Roe deer drives away red fox, video


This September 2019 video shows a female roe deer with her fawn in the Veluwe region in the Netherlands. When, as the night falls, a red fox approaches, the roe deer mother drives it away.

Red fox mother with five youngsters, video


This 29 November 2019 video shows a red fox mother with her five youngsters.

Alex Molin made this video in the Amsterdamse Waterleidingduinen nature reserve in the Netherlands.

Young female Arctic fox’s Svalbard-Canada journey


This video says about itself:

Arctic Fox mother and young kits. The video was taken by Barry Miller on a Cheeseman’s Ecology Safari to Svalbard, a Norwegian archipelago. The foxes were found off a fiord just northeast of Longyearbyen. The trip was late June – early July 2018.

From Polar Research, June 2019, by Eva Fuglei and Arnaud Tarroux:

Arctic fox dispersal from Svalbard to Canada: one female’s long run across sea ice

Abstract

We report the first satellite tracking of natal dispersal by an Arctic fox (Vulpes lagopus) between continents and High-Arctic ecosystems.

A young female left Spitsbergen (Svalbard Archipelago, Norway) on 26 March 2018 and reached Ellesmere IslandNew Arctic fungi species discovered, Nunavut, Canada, 76 days later, after travelling a cumulative distance of 3506 km, bringing her ca. 1789 km away (straight-line distance) from her natal area. The total cumulative distance travelled during the entire tracking period, starting when she left her natal area on 1 March 2018 and ending when she settled on Ellesmere Island on 1 July 2018, was 4415 km.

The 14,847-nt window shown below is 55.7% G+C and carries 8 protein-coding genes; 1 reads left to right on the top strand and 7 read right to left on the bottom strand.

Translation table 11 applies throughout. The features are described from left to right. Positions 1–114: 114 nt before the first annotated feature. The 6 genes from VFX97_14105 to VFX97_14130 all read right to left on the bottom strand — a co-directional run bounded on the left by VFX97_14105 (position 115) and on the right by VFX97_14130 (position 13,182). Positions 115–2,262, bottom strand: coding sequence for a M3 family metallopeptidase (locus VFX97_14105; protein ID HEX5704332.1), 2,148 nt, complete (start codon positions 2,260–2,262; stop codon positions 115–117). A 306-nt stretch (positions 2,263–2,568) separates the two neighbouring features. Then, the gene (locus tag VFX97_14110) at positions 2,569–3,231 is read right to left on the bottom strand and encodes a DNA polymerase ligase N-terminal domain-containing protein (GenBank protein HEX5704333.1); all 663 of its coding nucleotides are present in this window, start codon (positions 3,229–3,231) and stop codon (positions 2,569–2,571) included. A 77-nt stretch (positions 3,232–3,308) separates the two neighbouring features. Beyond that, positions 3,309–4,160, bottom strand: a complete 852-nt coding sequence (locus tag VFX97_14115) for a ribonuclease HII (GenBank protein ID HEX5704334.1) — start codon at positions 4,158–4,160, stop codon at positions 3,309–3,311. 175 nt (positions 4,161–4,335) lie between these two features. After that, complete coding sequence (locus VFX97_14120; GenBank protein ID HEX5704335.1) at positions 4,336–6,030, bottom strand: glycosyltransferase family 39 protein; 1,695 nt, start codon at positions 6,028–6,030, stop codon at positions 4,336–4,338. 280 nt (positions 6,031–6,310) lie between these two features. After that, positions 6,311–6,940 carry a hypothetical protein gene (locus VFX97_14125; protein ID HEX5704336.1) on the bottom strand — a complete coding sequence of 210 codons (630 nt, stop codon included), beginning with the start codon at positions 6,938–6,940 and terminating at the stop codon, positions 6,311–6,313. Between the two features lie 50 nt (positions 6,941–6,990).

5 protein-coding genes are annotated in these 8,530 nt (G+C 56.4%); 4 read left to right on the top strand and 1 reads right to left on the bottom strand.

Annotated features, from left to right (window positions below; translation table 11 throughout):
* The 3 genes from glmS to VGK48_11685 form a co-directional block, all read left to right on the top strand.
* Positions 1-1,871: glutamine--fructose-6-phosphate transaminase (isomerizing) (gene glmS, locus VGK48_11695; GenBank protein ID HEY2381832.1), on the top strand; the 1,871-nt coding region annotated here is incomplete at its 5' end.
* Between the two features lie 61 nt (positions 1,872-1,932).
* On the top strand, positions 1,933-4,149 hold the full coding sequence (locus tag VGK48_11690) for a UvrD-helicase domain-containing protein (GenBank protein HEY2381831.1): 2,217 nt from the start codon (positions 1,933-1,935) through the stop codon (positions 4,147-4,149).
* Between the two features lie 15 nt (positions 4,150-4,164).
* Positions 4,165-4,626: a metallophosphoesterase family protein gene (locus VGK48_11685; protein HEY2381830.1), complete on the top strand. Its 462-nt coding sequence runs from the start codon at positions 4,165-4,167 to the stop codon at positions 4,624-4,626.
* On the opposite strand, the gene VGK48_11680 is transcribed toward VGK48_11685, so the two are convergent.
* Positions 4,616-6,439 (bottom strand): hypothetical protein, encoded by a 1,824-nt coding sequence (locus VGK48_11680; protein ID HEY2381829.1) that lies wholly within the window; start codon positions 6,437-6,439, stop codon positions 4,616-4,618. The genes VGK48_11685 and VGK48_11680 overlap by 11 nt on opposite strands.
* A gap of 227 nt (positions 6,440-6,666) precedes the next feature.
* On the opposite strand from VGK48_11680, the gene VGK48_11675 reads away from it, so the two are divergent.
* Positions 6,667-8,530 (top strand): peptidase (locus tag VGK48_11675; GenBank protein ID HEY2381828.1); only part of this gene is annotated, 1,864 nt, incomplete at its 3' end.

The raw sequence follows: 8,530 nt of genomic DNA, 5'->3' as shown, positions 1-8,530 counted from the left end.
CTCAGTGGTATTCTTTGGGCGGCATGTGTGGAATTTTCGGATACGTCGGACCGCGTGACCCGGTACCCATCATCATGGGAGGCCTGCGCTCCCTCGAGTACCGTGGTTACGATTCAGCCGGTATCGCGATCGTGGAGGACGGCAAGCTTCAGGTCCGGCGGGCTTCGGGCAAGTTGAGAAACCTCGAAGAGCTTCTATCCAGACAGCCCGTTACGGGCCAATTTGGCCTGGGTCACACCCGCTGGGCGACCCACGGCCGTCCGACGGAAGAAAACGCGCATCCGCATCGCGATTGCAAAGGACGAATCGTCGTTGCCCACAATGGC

This is among the longest dispersal events ever recorded for an Arctic fox. Crossing extensive stretches of sea ice and glaciers, the female moved at an average rate of 46.3 km/day ± 41.1 SD. The maximum movement rate was 155 km/day and occurred on the ice sheet in northern Greenland. This is the fastest movement rate recorded for this species. The northernmost location recorded was on the sea ice off northern Greenland at a latitude of 84.7°N.

The Arctic fox was of the blue colour morph typical for coastal environments, where Arctic foxes are adapted to food webs without lemmings but with substantial inputs of marine food resources.

The Arctic fox settled on Ellesmere Island in a food web with lemmings, thereby switching ecosystems. Our observation supports evidence of gene flow across Arctic regions, including those seasonally bridged by sea ice, found in studies of the circumpolar genetic structure of Arctic fox populations.

The Arctic fox's long journey, from Polar Research

Eventually, the fox’s journey continued beyond Ellesmere Island. Her collar stopped working on 9 February 2019. So, we don’t know what happened to her after that.

See also here.